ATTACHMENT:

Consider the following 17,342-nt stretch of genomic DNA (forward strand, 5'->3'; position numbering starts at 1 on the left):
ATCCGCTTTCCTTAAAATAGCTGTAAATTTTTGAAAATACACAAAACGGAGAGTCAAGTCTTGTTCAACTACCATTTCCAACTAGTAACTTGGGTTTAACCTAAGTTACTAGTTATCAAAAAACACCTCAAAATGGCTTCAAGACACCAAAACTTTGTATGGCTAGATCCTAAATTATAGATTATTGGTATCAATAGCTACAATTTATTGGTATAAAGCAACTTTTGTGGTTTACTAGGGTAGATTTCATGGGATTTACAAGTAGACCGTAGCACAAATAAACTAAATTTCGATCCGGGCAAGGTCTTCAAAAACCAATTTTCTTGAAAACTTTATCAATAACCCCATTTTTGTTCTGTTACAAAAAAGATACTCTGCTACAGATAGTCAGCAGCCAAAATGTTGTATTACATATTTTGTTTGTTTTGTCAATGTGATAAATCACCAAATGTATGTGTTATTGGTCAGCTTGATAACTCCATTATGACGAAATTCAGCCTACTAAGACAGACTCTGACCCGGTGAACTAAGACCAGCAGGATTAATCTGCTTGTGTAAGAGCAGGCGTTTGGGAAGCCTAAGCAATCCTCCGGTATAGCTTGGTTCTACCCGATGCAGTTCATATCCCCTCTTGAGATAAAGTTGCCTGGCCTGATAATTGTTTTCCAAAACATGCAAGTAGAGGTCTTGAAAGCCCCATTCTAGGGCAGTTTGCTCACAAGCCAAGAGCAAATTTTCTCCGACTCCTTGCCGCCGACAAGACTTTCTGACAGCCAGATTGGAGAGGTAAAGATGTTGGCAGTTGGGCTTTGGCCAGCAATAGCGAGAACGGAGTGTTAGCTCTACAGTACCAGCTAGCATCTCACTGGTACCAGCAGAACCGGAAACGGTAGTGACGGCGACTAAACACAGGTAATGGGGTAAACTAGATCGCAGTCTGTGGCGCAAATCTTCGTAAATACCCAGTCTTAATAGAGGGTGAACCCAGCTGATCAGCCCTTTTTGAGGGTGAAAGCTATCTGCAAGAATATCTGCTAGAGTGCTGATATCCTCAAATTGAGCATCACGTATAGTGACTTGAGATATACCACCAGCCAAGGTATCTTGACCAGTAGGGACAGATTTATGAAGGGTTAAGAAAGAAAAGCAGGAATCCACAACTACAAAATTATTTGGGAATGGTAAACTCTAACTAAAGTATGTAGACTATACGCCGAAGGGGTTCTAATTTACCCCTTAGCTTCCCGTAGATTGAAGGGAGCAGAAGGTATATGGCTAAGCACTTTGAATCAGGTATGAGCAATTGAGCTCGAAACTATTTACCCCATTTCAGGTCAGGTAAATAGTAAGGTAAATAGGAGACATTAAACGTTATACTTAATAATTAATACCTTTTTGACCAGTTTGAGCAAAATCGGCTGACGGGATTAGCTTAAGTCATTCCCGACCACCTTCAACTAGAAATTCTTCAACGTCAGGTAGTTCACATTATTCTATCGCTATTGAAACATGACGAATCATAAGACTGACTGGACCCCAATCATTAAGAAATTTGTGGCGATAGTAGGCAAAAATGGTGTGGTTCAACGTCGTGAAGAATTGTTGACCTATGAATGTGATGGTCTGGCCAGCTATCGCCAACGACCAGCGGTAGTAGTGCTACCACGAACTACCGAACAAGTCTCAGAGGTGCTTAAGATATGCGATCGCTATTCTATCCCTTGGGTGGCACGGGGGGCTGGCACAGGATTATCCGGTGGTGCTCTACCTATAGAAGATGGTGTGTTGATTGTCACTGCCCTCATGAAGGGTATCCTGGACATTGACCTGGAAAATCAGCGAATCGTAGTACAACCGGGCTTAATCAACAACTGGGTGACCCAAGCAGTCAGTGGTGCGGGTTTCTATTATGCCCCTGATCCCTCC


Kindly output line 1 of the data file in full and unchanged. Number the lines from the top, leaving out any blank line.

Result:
Consider the following 17,342-nt stretch of genomic DNA (forward strand, 5'->3'; position numbering starts at 1 on the left):